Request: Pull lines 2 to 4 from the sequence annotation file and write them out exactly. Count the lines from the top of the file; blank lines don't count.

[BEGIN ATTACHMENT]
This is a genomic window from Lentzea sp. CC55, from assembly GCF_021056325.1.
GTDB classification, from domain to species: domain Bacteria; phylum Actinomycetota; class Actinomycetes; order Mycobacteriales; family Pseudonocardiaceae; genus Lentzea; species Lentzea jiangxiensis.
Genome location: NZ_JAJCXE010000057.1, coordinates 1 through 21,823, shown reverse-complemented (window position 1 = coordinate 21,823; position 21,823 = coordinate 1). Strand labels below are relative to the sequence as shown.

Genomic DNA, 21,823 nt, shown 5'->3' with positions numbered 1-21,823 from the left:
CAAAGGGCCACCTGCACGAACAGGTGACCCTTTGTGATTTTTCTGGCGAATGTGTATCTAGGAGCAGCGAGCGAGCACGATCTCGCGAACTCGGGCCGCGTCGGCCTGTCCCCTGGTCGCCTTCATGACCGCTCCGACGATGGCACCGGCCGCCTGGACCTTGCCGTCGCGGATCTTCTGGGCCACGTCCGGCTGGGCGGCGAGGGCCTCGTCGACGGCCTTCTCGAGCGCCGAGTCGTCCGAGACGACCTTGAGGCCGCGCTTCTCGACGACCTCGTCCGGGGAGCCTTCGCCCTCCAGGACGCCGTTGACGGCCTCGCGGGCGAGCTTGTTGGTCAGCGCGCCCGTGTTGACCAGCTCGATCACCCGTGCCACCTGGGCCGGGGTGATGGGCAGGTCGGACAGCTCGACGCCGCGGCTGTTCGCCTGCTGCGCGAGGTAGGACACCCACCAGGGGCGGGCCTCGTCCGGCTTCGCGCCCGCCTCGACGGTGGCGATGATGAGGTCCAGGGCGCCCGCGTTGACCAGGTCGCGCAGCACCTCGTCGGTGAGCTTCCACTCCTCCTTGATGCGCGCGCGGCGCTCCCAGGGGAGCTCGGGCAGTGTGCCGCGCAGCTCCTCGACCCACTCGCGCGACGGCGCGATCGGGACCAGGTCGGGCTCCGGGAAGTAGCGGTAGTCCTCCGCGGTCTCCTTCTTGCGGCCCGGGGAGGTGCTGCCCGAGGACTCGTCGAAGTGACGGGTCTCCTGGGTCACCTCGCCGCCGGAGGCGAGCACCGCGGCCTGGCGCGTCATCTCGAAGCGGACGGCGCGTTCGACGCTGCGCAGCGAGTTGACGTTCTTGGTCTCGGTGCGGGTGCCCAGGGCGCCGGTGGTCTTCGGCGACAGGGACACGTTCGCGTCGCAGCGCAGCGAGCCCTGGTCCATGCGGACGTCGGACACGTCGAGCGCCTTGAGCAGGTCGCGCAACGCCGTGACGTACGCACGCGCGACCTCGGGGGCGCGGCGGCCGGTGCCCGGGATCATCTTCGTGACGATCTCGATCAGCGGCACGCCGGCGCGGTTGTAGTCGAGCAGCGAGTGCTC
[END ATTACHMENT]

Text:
GTDB classification, from domain to species: domain Bacteria; phylum Actinomycetota; class Actinomycetes; order Mycobacteriales; family Pseudonocardiaceae; genus Lentzea; species Lentzea jiangxiensis.
Genome location: NZ_JAJCXE010000057.1, coordinates 1 through 21,823, shown reverse-complemented (window position 1 = coordinate 21,823; position 21,823 = coordinate 1). Strand labels below are relative to the sequence as shown.

Genomic DNA, 21,823 nt, shown 5'->3' with positions numbered 1-21,823 from the left: